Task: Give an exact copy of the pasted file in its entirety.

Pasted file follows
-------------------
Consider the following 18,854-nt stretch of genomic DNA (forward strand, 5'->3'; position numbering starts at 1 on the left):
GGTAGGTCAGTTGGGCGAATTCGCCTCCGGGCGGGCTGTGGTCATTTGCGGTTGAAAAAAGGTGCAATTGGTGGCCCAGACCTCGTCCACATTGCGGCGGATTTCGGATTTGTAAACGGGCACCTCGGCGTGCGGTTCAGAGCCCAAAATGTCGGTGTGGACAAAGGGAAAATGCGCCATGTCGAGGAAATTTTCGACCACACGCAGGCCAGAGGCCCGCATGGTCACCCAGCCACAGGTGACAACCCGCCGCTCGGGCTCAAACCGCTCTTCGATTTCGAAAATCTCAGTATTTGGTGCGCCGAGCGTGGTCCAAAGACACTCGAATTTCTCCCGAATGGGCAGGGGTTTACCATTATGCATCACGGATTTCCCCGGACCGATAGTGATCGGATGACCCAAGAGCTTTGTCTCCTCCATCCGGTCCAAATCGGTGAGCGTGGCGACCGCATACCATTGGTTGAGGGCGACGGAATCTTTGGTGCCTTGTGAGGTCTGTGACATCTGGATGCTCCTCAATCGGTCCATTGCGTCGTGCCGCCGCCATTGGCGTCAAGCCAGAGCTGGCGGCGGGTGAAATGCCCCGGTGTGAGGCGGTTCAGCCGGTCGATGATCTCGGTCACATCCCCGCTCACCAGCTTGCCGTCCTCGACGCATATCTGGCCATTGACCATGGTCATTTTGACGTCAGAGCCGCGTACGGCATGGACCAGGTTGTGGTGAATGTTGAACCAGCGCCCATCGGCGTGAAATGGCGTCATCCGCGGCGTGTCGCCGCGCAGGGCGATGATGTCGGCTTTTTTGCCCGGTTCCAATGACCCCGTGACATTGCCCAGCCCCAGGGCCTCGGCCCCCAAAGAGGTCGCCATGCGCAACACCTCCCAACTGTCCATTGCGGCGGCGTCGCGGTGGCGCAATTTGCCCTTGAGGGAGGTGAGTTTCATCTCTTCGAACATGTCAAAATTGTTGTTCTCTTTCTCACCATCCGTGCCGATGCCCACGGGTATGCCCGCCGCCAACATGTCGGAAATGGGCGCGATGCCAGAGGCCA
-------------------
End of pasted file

Consider the following 18,854-nt stretch of genomic DNA (forward strand, 5'->3'; position numbering starts at 1 on the left):
GGTAGGTCAGTTGGGCGAATTCGCCTCCGGGCGGGCTGTGGTCATTTGCGGTTGAAAAAAGGTGCAATTGGTGGCCCAGACCTCGTCCACATTGCGGCGGATTTCGGATTTGTAAACGGGCACCTCGGCGTGCGGTTCAGAGCCCAAAATGTCGGTGTGGACAAAGGGAAAATGCGCCATGTCGAGGAAATTTTCGACCACACGCAGGCCAGAGGCCCGCATGGTCACCCAGCCACAGGTGACAACCCGCCGCTCGGGCTCAAACCGCTCTTCGATTTCGAAAATCTCAGTATTTGGTGCGCCGAGCGTGGTCCAAAGACACTCGAATTTCTCCCGAATGGGCAGGGGTTTACCATTATGCATCACGGATTTCCCCGGACCGATAGTGATCGGATGACCCAAGAGCTTTGTCTCCTCCATCCGGTCCAAATCGGTGAGCGTGGCGACCGCATACCATTGGTTGAGGGCGACGGAATCTTTGGTGCCTTGTGAGGTCTGTGACATCTGGATGCTCCTCAATCGGTCCATTGCGTCGTGCCGCCGCCATTGGCGTCAAGCCAGAGCTGGCGGCGGGTGAAATGCCCCGGTGTGAGGCGGTTCAGCCGGTCGATGATCTCGGTCACATCCCCGCTCACCAGCTTGCCGTCCTCGACGCATATCTGGCCATTGACCATGGTCATTTTGACGTCAGAGCCGCGTACGGCATGGACCAGGTTGTGGTGAATGTTGAACCAGCGCCCATCGGCGTGAAATGGCGTCATCCGCGGCGTGTCGCCGCGCAGGGCGATGATGTCGGCTTTTTTGCCCGGTTCCAATGACCCCGTGACATTGCCCAGCCCCAGGGCCTCGGCCCCCAAAGAGGTCGCCATGCGCAACACCTCCCAACTGTCCATTGCGGCGGCGTCGCGGTGGCGCAATTTGCCCTTGAGGGAGGTGAGTTTCATCTCTTCGAACATGTCAAAATTGTTGTTCTCTTTCTCACCATCCGTGCCGATGCCCACGGGTATGCCCGCCGCCAACATGTCGGAAATGGGCGCGATGCCAGAGGCCA